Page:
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North Korea tests two more missiles in defiance of the world

SEOUL, South Korea - North Korea reportedly tested two more short-range missiles Tuesday, thumbing its nose at global powers just hours after the United Nations Security Council condemned the regime's provocative nuclear test.

SEOUL, South Korea - North Korea reportedly tested two more short-range missiles Tuesday, thumbing its nose at global powers just hours after the United Nations Security Council condemned the regime's provocative nuclear test.

Pyongyang also warned ships to stay away from waters off its western coast this week, a sign the country may be gearing up for more missile tests, South Korea's coast guard said.

North Korea appeared to be displaying its might a day after conducting an underground atomic test in the northeast that the UN Security Council condemned as a "clear violation" of a 2006 resolution banning the regime from developing its nuclear program.

France called for new sanctions, while the United States and Japan pushed for strong action against North Korea for testing a bomb that Russian officials said was comparable in power to those that obliterated Hiroshima and Nagasaki during the Second World War.

Russia, once a key backer of North Korea, condemned the test. Moscow's UN Ambassador Vitaly Churkin, the current Security Council president, said the 15-member council would begin work "quickly" on a new resolution.

But many questioned whether new punishment would have any effect on a country already penalized by numerous sanctions and clearly dismissive of the Security Council's jurisdiction.

North Korea's test of a long-range missile in July 2006 and its first nuclear test in October 2006 drew stiff sanctions from the Security Council and orders to refrain from engaging in ballistic missile-related activity and to stop developing its nuclear program.

Ignoring the missile ban, North Korea went ahead and launched a long-range rocket on April 5. The Security Council reacted then with a censure but not sanctions, which North Korea's traditional allies, Russia and China, opposed.

Even if Russia and China support sanctions for Monday's test, it's unclear whether they will rein in the regime's atomic ambitions.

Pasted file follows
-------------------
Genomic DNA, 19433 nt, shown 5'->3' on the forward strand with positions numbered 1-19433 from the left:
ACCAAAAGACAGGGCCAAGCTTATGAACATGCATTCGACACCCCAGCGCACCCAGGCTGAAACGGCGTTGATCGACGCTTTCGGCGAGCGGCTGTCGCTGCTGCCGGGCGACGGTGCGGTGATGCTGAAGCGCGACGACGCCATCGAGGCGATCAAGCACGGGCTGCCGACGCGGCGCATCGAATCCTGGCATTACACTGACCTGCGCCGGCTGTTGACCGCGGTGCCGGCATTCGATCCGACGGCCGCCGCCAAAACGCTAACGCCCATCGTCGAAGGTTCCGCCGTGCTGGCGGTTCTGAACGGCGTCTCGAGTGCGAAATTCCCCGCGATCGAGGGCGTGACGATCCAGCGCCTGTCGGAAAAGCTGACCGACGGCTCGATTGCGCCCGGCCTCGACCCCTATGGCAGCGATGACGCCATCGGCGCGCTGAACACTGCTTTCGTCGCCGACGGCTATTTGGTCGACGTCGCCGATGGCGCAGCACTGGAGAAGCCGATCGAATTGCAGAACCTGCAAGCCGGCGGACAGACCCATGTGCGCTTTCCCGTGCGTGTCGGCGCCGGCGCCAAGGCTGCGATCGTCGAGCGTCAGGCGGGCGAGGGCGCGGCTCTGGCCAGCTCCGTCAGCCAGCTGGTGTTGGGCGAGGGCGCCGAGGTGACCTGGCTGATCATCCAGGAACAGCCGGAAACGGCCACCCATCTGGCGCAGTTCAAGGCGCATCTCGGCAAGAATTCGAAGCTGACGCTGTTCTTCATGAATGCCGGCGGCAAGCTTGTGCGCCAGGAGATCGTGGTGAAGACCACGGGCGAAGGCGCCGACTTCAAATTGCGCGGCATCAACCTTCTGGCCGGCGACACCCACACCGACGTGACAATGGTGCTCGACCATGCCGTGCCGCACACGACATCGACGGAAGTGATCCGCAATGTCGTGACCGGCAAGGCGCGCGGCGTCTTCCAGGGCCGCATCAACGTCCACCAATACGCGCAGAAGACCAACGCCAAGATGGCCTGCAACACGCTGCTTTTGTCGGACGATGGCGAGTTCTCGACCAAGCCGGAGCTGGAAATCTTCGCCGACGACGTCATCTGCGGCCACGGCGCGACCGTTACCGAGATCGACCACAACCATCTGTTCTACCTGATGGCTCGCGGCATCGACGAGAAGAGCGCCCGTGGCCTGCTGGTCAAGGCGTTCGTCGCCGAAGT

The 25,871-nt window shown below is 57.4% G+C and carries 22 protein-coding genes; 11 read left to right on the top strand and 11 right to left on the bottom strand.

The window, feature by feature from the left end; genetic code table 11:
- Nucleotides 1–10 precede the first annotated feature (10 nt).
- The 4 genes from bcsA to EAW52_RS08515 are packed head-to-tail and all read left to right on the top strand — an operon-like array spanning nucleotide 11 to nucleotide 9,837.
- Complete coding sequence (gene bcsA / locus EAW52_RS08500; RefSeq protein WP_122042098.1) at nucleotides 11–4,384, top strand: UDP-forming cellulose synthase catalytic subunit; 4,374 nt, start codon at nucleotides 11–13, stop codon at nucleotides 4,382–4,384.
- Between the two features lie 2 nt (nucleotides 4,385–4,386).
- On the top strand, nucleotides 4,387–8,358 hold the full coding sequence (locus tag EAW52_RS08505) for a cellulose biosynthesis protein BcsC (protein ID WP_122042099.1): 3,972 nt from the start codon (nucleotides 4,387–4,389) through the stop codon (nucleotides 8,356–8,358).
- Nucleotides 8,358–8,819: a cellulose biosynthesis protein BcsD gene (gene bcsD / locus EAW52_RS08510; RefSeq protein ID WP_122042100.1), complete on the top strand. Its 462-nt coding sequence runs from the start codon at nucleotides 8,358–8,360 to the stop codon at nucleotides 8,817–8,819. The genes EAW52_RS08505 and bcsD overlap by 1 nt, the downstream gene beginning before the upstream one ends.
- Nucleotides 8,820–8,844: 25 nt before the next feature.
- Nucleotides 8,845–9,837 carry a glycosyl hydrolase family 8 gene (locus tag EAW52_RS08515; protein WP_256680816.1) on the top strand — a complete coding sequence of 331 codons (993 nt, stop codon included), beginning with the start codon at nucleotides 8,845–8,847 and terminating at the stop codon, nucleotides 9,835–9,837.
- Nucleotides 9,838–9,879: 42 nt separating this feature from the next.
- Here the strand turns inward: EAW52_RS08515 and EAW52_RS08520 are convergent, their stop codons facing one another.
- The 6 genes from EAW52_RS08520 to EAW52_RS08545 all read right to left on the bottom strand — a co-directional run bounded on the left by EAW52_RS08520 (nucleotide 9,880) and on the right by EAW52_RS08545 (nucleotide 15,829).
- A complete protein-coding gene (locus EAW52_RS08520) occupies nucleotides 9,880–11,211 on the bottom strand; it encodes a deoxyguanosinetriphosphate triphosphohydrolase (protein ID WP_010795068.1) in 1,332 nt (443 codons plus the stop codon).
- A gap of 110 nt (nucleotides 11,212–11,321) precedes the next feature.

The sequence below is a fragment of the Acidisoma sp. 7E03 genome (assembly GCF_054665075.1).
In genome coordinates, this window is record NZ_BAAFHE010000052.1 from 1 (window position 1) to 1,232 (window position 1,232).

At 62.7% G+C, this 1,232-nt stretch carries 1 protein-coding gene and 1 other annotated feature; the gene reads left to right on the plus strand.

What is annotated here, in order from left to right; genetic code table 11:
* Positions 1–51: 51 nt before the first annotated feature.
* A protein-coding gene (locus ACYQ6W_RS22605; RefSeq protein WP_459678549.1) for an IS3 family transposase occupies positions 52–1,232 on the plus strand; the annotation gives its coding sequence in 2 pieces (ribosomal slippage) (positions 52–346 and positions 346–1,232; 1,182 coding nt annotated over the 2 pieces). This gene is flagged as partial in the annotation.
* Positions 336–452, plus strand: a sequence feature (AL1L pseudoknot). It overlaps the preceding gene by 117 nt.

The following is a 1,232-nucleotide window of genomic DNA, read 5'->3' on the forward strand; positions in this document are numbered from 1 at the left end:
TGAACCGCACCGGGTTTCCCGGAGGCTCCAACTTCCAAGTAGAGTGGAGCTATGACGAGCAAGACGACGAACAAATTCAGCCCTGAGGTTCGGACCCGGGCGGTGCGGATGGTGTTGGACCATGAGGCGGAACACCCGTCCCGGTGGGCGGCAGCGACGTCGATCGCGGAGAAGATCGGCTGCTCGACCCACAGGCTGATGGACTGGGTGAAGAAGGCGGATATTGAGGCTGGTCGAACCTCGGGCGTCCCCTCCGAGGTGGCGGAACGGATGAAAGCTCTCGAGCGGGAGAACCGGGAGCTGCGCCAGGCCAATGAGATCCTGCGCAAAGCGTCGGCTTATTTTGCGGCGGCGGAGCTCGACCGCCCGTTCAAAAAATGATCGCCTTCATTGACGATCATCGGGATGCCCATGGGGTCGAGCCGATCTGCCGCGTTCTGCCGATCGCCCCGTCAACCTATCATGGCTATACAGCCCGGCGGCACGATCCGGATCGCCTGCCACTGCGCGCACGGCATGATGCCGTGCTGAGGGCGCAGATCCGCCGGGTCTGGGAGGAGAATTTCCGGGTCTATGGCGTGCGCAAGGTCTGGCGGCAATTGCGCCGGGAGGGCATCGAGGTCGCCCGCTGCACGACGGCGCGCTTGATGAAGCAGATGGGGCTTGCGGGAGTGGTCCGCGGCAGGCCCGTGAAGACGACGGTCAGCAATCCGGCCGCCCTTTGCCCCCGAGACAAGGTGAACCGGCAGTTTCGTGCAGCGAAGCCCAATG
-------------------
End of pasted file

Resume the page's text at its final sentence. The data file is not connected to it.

"I agree that the North Koreans are recalcitrant and very difficult to hold to any agreement that they sign up to," Britain's ambassador, John Sawers, told the British Broadcasting Corp. "But there is a limited range of options here."

Monday's nuclear test appeared to catch the world by surprise, but South Korea's spy chief told legislators that Beijing and Washington knew Pyongyang was planning a test some 20-25 minutes before it was carried out, said Choi Kyu-ha, an aide to lawmaker Park Young-sun.

South Korea, meanwhile, announced it would join a maritime web of more than 90 countries that intercept ships suspected of spreading weapons of mass destruction - a move North Korea warned would constitute an act of war.

North Korea's neighbours and their allies scrambled to galvanize support for a strong, united response to Pyongyang's nuclear belligerence.

President Barack Obama and South Korea's Lee Myung-bak "agreed that the test was a reckless violation of international law that compels action in response," the White House said in a statement after the leaders spoke by telephone.

Obama also spoke with Japanese Prime Minister Taro Aso, the White House said, and the leaders agreed to step up co-ordination with South Korea, China and Russia.

Meanwhile, America's UN ambassador suggested Tuesday that China's growing concern about the nuclear test presents the international community with a stronger diplomatic card to play against the Pyongyang regime.

"China has an interest in what transpires for North Korea," said Susan Rice.

"They share a border. They want to see a North Korea that's stable. On that, we are in full agreement."

 
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